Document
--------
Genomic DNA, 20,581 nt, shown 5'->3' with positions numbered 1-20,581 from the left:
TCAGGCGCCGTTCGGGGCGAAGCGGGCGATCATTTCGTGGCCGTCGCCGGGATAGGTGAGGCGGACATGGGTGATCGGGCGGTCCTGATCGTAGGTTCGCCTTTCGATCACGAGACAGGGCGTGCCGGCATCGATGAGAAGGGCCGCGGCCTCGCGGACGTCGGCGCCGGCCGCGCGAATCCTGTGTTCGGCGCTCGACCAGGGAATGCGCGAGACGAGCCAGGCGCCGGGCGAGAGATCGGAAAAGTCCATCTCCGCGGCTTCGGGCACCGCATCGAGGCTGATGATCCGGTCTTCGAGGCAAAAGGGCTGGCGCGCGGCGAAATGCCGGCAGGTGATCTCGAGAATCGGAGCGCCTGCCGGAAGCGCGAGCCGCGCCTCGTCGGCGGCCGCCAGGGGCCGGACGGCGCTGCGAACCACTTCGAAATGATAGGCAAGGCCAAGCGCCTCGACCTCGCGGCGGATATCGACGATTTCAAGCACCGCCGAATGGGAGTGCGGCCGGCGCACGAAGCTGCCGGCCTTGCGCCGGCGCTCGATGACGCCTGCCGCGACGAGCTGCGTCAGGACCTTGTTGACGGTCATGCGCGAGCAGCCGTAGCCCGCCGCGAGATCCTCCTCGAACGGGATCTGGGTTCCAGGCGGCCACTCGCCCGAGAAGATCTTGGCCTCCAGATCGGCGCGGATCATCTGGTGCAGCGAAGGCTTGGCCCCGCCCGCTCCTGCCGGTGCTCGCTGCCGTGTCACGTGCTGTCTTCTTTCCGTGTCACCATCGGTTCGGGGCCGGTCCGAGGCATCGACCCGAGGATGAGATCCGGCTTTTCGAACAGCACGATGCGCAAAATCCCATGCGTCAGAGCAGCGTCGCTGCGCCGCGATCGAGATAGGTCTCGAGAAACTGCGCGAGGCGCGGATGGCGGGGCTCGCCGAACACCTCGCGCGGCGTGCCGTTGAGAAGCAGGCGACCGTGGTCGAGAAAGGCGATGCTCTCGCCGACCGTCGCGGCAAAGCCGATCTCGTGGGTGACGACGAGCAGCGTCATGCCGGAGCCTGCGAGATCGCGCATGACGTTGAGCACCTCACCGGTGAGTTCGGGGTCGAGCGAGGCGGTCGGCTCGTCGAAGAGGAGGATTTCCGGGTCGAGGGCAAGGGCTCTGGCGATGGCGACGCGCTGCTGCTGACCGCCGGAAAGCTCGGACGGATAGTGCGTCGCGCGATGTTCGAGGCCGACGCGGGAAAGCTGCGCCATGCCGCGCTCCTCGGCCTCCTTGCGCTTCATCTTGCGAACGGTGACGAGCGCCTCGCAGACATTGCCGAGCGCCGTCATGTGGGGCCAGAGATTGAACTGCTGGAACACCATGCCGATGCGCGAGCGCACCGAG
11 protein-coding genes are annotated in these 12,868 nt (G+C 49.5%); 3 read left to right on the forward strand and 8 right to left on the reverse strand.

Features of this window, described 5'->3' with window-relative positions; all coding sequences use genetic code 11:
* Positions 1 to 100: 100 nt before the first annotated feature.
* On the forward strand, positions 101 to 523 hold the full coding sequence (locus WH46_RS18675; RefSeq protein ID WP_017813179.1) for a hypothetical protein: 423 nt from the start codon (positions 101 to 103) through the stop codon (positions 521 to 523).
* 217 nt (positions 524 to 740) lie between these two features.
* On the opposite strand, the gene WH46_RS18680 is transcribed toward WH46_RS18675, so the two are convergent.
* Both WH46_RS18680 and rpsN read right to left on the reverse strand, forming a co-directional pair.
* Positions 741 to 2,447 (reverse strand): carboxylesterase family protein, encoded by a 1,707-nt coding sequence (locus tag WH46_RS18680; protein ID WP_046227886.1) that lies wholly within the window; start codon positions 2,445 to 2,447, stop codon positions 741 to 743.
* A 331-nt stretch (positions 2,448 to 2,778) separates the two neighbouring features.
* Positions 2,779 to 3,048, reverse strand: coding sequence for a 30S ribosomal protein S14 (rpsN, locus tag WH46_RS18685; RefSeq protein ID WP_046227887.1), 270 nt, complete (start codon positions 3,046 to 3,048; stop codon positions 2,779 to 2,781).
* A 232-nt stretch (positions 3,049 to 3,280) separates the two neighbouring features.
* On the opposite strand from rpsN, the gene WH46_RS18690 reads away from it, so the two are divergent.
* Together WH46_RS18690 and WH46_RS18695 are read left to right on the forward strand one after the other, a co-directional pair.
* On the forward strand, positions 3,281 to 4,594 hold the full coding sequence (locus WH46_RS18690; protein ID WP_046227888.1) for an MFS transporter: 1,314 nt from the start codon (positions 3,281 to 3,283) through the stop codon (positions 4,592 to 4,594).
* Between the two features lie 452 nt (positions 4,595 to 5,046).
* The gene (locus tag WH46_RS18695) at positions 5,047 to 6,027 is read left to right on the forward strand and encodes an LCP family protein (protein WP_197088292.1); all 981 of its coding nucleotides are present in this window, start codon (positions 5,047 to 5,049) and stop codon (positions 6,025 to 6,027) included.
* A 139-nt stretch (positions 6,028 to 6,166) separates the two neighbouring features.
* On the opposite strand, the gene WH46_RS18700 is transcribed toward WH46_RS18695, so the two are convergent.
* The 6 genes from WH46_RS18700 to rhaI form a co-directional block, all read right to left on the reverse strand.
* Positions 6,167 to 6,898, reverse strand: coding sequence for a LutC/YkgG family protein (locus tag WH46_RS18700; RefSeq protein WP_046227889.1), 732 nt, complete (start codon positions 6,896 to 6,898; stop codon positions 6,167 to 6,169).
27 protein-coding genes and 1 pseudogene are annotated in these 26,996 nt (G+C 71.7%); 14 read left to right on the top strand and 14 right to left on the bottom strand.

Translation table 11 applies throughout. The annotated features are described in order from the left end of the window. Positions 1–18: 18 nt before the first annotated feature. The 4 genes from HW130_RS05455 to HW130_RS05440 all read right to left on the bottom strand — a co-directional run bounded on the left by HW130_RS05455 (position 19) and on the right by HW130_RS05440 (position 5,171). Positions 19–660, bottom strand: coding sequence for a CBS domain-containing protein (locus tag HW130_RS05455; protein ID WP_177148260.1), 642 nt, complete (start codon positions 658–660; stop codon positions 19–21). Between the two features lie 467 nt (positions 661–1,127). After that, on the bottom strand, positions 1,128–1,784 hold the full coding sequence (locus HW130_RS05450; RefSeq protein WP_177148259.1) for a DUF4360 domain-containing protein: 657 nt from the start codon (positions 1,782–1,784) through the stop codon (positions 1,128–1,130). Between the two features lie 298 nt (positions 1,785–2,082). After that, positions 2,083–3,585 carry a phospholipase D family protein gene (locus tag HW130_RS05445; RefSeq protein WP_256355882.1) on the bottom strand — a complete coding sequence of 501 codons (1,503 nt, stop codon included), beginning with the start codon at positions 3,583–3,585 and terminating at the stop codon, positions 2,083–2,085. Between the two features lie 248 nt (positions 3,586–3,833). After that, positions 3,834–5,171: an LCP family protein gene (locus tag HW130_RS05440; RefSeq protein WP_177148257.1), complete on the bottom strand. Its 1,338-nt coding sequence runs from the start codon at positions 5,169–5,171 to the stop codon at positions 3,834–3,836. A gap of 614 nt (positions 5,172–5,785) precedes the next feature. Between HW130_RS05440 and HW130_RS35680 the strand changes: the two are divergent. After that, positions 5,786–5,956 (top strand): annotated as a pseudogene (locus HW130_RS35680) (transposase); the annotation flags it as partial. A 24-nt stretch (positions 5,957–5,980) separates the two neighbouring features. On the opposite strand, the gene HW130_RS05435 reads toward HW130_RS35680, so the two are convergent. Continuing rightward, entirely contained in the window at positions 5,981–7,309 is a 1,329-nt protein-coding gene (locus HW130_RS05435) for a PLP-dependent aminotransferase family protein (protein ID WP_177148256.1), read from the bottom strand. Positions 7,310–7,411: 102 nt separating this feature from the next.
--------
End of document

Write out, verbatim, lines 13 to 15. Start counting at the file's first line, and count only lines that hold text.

* A 232-nt stretch (positions 3,049 to 3,280) separates the two neighbouring features.
* On the opposite strand from rpsN, the gene WH46_RS18690 reads away from it, so the two are divergent.
* Together WH46_RS18690 and WH46_RS18695 are read left to right on the forward strand one after the other, a co-directional pair.